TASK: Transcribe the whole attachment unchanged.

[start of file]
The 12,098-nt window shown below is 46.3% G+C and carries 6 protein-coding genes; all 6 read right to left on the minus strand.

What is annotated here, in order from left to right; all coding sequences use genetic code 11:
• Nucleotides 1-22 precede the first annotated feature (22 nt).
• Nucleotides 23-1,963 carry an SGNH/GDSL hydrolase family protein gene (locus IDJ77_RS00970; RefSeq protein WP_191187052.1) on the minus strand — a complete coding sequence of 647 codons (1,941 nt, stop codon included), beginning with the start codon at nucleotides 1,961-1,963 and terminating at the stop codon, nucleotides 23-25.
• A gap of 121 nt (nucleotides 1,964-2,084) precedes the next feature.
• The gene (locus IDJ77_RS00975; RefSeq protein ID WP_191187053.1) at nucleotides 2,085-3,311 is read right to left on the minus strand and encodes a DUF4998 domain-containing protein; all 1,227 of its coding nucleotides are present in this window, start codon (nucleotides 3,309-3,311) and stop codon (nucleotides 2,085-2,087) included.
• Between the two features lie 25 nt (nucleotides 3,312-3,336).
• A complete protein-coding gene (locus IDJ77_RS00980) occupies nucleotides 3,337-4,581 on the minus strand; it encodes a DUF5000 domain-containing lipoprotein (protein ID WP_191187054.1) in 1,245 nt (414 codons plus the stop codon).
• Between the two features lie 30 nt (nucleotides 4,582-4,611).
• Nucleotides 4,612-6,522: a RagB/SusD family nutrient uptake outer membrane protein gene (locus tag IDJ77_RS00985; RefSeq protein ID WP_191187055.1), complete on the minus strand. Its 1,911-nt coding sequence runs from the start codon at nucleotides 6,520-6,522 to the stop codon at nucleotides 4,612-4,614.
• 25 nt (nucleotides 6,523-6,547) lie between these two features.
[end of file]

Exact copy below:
The 12,098-nt window shown below is 46.3% G+C and carries 6 protein-coding genes; all 6 read right to left on the minus strand.

What is annotated here, in order from left to right; all coding sequences use genetic code 11:
• Nucleotides 1-22 precede the first annotated feature (22 nt).
• Nucleotides 23-1,963 carry an SGNH/GDSL hydrolase family protein gene (locus IDJ77_RS00970; RefSeq protein WP_191187052.1) on the minus strand — a complete coding sequence of 647 codons (1,941 nt, stop codon included), beginning with the start codon at nucleotides 1,961-1,963 and terminating at the stop codon, nucleotides 23-25.
• A gap of 121 nt (nucleotides 1,964-2,084) precedes the next feature.
• The gene (locus IDJ77_RS00975; RefSeq protein ID WP_191187053.1) at nucleotides 2,085-3,311 is read right to left on the minus strand and encodes a DUF4998 domain-containing protein; all 1,227 of its coding nucleotides are present in this window, start codon (nucleotides 3,309-3,311) and stop codon (nucleotides 2,085-2,087) included.
• Between the two features lie 25 nt (nucleotides 3,312-3,336).
• A complete protein-coding gene (locus IDJ77_RS00980) occupies nucleotides 3,337-4,581 on the minus strand; it encodes a DUF5000 domain-containing lipoprotein (protein ID WP_191187054.1) in 1,245 nt (414 codons plus the stop codon).
• Between the two features lie 30 nt (nucleotides 4,582-4,611).
• Nucleotides 4,612-6,522: a RagB/SusD family nutrient uptake outer membrane protein gene (locus tag IDJ77_RS00985; RefSeq protein ID WP_191187055.1), complete on the minus strand. Its 1,911-nt coding sequence runs from the start codon at nucleotides 6,520-6,522 to the stop codon at nucleotides 4,612-4,614.
• 25 nt (nucleotides 6,523-6,547) lie between these two features.